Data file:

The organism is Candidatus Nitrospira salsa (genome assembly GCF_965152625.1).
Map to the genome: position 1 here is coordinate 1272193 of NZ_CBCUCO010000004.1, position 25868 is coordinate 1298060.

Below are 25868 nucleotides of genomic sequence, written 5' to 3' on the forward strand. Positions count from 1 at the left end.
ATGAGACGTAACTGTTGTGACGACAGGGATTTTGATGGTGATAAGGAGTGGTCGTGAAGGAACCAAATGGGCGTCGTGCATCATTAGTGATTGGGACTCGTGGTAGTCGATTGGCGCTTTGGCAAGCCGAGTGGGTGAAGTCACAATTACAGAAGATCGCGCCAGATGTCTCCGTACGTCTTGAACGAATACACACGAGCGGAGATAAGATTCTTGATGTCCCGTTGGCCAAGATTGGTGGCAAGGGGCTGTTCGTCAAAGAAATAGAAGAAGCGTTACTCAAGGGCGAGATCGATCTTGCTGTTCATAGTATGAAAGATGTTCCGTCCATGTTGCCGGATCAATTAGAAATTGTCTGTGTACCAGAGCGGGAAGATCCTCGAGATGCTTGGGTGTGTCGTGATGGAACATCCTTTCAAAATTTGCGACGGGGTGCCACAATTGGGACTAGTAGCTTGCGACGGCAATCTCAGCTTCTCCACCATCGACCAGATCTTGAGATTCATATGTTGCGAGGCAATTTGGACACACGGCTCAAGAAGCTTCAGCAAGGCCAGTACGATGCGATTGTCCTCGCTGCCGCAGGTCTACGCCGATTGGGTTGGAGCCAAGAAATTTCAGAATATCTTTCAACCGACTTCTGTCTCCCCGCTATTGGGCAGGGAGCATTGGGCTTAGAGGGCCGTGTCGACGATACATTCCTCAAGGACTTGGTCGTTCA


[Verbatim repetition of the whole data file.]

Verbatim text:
The organism is Candidatus Nitrospira salsa (genome assembly GCF_965152625.1).
Map to the genome: position 1 here is coordinate 1272193 of NZ_CBCUCO010000004.1, position 25868 is coordinate 1298060.

Below are 25868 nucleotides of genomic sequence, written 5' to 3' on the forward strand. Positions count from 1 at the left end.
ATGAGACGTAACTGTTGTGACGACAGGGATTTTGATGGTGATAAGGAGTGGTCGTGAAGGAACCAAATGGGCGTCGTGCATCATTAGTGATTGGGACTCGTGGTAGTCGATTGGCGCTTTGGCAAGCCGAGTGGGTGAAGTCACAATTACAGAAGATCGCGCCAGATGTCTCCGTACGTCTTGAACGAATACACACGAGCGGAGATAAGATTCTTGATGTCCCGTTGGCCAAGATTGGTGGCAAGGGGCTGTTCGTCAAAGAAATAGAAGAAGCGTTACTCAAGGGCGAGATCGATCTTGCTGTTCATAGTATGAAAGATGTTCCGTCCATGTTGCCGGATCAATTAGAAATTGTCTGTGTACCAGAGCGGGAAGATCCTCGAGATGCTTGGGTGTGTCGTGATGGAACATCCTTTCAAAATTTGCGACGGGGTGCCACAATTGGGACTAGTAGCTTGCGACGGCAATCTCAGCTTCTCCACCATCGACCAGATCTTGAGATTCATATGTTGCGAGGCAATTTGGACACACGGCTCAAGAAGCTTCAGCAAGGCCAGTACGATGCGATTGTCCTCGCTGCCGCAGGTCTACGCCGATTGGGTTGGAGCCAAGAAATTTCAGAATATCTTTCAACCGACTTCTGTCTCCCCGCTATTGGGCAGGGAGCATTGGGCTTAGAGGGCCGTGTCGACGATACATTCCTCAAGGACTTGGTCGTTCA